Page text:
Deadpool 2 Review

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"Why does an old man with Winter Soldier's arm want to kill me?"

by Casimir Harlow May 15, 2018 at 8:55 PM

  • Movies review


    Deadpool 2 Review

    Doubling down on laughs and effects, Deadpool 2 is a superb sequel, enjoying all the irreverent self-aware humour that made the first one so great

    The Ryan Reynolds-driven sleeper hit Deadpool was a gloriously witty and distinctly adult superhero flick which was so good that it left fans itching for more. It also did stomping Box Office, reinvigorating Reynolds' career and paving the way for the likes of Logan to be made - R-rated superhero movies with an edge.

    Whilst a sequel was inevitable, it's never an easy thing to accomplish a good sequel, and given how against-type the first movie was, there was arguably even more expectation placed upon this franchise to deliver where others have failed. Thankfully John Wick co-director and Atomic Blonde director David Leitch is more than up to the task, taking the mantle after Deadpool's Tim Miller made a much-publicised exit (amidst rumours that Reynolds had more of an input in the production than Miller), and allowing co-writer Reynolds to further embrace the character that now arguably defines him and his style of comedy.

    So many references you'd need to watch it at half speed to get a quarter of them.

    Although the plot absorbs a hell of a lot of action movie cliches, it also juggles them surprisingly well, retaining a witty light edge to the proceedings which helps them just about escape the fatal flaw of being completely and utterly predictable (which they are, if you weren't too busy laughing your ass off to realise).

    After a tragic loss, Deadpool takes a suicidal course before finding something - or someone - to live for, and forming a team and getting a lot of people dead whilst cracking so many jokes and making so many references that you'd need to watch it at half speed to even get a quarter of them.

    Inject a bunch of other superheroes into the mix (a few of which will make you raise an eye, a few of which are blink and you'll miss, and a few of which may actually make it to the next movie - the rumour X-Force) and you get an action-packed, but more importantly joke-laden blockbuster that's just devilishly great fun.

    Deadpool 2
    After his superior supervillain-defining turn as Thanos in Avengers: Infinity War, Josh Brolin is a fabulous addition to the movie. He brings a Clint Eastwood squint-and-growl-through-gritted-teeth that is so at odds with the unstoppably sarcastic Deadpool (the character and the movie) that the mix actually works brilliantly. Apparently the model behind the interaction between the two characters was Nick Nolte and Eddie Murphy in 48 Hours and they absolutely nail that.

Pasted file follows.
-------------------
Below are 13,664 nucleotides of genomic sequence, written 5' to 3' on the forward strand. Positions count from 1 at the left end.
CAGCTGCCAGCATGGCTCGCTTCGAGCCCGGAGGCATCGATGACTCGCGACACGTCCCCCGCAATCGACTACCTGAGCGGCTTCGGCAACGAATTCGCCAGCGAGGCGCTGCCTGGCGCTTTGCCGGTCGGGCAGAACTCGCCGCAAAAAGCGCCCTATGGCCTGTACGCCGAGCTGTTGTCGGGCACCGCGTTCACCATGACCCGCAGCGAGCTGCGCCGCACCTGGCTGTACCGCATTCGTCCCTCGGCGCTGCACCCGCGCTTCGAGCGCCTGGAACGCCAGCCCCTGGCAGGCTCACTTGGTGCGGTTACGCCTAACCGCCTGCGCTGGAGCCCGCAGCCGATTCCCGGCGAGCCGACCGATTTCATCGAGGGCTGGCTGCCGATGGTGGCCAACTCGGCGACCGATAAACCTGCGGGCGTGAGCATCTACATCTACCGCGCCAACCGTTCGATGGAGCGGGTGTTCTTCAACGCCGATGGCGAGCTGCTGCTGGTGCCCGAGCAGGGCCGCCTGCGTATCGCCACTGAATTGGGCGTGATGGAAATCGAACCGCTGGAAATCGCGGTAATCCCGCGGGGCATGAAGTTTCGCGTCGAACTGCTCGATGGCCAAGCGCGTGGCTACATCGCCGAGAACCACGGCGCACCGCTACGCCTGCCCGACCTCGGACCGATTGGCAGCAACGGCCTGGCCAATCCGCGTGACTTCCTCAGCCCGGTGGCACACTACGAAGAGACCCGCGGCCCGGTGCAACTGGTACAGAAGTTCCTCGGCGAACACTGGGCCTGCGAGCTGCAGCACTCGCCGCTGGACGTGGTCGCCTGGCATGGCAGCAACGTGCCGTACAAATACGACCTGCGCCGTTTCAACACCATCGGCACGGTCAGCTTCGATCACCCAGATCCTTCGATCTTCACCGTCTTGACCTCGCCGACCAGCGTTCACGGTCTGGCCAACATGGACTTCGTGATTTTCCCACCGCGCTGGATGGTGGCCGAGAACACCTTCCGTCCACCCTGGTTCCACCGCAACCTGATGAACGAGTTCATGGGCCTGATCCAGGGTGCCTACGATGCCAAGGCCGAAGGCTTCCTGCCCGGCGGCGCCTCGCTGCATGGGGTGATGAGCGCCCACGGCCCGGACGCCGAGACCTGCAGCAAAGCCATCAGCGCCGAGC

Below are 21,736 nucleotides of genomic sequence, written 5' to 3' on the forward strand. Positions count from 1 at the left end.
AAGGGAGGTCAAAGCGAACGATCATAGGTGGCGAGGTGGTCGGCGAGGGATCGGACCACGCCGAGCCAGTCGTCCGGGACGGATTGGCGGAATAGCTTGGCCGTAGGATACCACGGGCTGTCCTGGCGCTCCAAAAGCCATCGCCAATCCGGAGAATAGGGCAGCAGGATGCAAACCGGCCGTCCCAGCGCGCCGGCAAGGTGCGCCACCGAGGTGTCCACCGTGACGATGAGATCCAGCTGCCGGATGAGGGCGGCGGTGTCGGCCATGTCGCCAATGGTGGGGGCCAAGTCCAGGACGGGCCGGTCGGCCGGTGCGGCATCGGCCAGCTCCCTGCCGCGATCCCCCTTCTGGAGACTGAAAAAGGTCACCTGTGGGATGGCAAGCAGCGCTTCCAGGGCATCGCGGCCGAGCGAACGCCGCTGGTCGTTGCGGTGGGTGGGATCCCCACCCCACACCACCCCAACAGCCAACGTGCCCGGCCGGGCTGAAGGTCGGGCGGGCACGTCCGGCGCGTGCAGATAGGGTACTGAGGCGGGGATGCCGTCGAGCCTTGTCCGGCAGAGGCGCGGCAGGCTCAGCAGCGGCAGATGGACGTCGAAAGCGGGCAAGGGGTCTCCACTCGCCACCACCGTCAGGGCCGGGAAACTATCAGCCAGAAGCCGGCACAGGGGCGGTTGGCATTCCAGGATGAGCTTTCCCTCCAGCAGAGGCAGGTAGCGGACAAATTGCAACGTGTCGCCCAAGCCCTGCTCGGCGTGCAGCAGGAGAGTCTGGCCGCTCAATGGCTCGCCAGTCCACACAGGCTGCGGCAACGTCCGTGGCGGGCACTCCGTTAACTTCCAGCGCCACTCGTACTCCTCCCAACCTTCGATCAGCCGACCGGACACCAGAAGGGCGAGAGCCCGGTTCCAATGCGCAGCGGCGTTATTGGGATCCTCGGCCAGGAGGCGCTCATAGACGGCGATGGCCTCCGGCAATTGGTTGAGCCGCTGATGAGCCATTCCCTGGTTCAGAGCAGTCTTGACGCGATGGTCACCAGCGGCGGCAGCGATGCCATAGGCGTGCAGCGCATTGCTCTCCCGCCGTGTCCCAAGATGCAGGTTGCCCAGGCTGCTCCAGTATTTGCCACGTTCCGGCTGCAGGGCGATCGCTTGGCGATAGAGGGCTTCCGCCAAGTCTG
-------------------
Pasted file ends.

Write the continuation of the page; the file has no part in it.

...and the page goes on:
Zazie Beetz is also a fun addition as the impossibly lucky Domino, and it's nice to see Hunt for the Wilderpeople's Julian Dennison get a solid high profile role to follow up such a great breakthrough. Cameos aplenty (again, blink and you'll miss them) but this is still ultimately Reynolds' baby through and through and, as you can tell just from the closing stingers (there's a whole bevy but nothing right at the end, thankfully, so don't bother waiting) some of the funniest bits are just Reynolds poking fun at Wolverine, Green Lantern, Canada and himself.

    Devilishly great fun.

    Of course any sequel was going to struggle to keep up the fresh feeling of the original and, no matter how hard it tries, Deadpool 2 fails to be an exception to that curse, with that dread predictability creeping in, and even - say it's not so - a few moments where it feels a little flabby. It's so ingenious in the way that it makes seemingly conventional grand action setpieces feel new and different, so clever in wit and self-awareness, and so packed to the gills with pop culture references that you can forgive it any faults, but that doesn't mean that it's the leanest shark on the block because it isn't.

    Ultimately it'll bowl you over with a stomping final act, and a laugh out loud coda, covering up anything even approaching a flaw and helping it graduate into the mantle of rare sequels that at least maintain the quality of the original, even if they can't quite beat it.

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